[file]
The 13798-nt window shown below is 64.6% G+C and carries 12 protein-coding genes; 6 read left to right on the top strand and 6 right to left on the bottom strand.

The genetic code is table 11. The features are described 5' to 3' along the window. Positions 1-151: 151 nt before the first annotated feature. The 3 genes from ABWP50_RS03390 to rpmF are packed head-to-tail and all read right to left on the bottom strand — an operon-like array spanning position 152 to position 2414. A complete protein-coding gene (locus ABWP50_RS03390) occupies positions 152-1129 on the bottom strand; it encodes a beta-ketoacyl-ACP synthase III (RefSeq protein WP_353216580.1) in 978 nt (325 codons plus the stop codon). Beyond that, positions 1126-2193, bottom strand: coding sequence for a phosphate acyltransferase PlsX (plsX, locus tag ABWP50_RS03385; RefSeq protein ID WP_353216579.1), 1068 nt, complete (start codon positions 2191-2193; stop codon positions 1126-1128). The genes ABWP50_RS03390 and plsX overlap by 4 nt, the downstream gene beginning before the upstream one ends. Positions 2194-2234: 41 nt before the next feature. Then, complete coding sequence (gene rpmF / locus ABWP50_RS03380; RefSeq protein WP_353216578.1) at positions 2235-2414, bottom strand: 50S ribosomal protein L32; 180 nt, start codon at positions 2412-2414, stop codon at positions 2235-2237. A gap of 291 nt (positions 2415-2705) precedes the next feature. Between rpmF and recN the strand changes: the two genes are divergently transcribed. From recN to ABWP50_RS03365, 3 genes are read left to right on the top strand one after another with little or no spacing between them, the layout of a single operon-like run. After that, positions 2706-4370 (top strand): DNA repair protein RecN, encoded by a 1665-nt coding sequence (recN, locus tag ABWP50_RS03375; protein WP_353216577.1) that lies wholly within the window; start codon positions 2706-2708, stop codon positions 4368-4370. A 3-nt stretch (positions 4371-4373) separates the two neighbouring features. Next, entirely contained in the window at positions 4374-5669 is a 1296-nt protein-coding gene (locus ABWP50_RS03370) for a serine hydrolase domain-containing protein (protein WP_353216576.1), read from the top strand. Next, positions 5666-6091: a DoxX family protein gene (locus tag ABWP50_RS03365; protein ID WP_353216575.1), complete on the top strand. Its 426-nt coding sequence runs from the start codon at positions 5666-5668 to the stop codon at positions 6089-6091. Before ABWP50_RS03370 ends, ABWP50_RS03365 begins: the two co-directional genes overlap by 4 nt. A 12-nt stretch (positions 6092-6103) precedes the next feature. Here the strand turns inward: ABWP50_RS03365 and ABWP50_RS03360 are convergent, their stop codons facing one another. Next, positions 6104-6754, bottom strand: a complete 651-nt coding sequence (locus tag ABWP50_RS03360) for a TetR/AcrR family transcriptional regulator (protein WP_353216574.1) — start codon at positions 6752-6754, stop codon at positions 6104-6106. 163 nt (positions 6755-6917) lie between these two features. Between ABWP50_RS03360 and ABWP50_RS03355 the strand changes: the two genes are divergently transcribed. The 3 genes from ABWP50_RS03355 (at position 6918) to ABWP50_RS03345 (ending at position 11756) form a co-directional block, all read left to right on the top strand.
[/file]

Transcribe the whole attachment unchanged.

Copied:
The 13798-nt window shown below is 64.6% G+C and carries 12 protein-coding genes; 6 read left to right on the top strand and 6 right to left on the bottom strand.

The genetic code is table 11. The features are described 5' to 3' along the window. Positions 1-151: 151 nt before the first annotated feature. The 3 genes from ABWP50_RS03390 to rpmF are packed head-to-tail and all read right to left on the bottom strand — an operon-like array spanning position 152 to position 2414. A complete protein-coding gene (locus ABWP50_RS03390) occupies positions 152-1129 on the bottom strand; it encodes a beta-ketoacyl-ACP synthase III (RefSeq protein WP_353216580.1) in 978 nt (325 codons plus the stop codon). Beyond that, positions 1126-2193, bottom strand: coding sequence for a phosphate acyltransferase PlsX (plsX, locus tag ABWP50_RS03385; RefSeq protein ID WP_353216579.1), 1068 nt, complete (start codon positions 2191-2193; stop codon positions 1126-1128). The genes ABWP50_RS03390 and plsX overlap by 4 nt, the downstream gene beginning before the upstream one ends. Positions 2194-2234: 41 nt before the next feature. Then, complete coding sequence (gene rpmF / locus ABWP50_RS03380; RefSeq protein WP_353216578.1) at positions 2235-2414, bottom strand: 50S ribosomal protein L32; 180 nt, start codon at positions 2412-2414, stop codon at positions 2235-2237. A gap of 291 nt (positions 2415-2705) precedes the next feature. Between rpmF and recN the strand changes: the two genes are divergently transcribed. From recN to ABWP50_RS03365, 3 genes are read left to right on the top strand one after another with little or no spacing between them, the layout of a single operon-like run. After that, positions 2706-4370 (top strand): DNA repair protein RecN, encoded by a 1665-nt coding sequence (recN, locus tag ABWP50_RS03375; protein WP_353216577.1) that lies wholly within the window; start codon positions 2706-2708, stop codon positions 4368-4370. A 3-nt stretch (positions 4371-4373) separates the two neighbouring features. Next, entirely contained in the window at positions 4374-5669 is a 1296-nt protein-coding gene (locus ABWP50_RS03370) for a serine hydrolase domain-containing protein (protein WP_353216576.1), read from the top strand. Next, positions 5666-6091: a DoxX family protein gene (locus tag ABWP50_RS03365; protein ID WP_353216575.1), complete on the top strand. Its 426-nt coding sequence runs from the start codon at positions 5666-5668 to the stop codon at positions 6089-6091. Before ABWP50_RS03370 ends, ABWP50_RS03365 begins: the two co-directional genes overlap by 4 nt. A 12-nt stretch (positions 6092-6103) precedes the next feature. Here the strand turns inward: ABWP50_RS03365 and ABWP50_RS03360 are convergent, their stop codons facing one another. Next, positions 6104-6754, bottom strand: a complete 651-nt coding sequence (locus tag ABWP50_RS03360) for a TetR/AcrR family transcriptional regulator (protein WP_353216574.1) — start codon at positions 6752-6754, stop codon at positions 6104-6106. 163 nt (positions 6755-6917) lie between these two features. Between ABWP50_RS03360 and ABWP50_RS03355 the strand changes: the two genes are divergently transcribed. The 3 genes from ABWP50_RS03355 (at position 6918) to ABWP50_RS03345 (ending at position 11756) form a co-directional block, all read left to right on the top strand.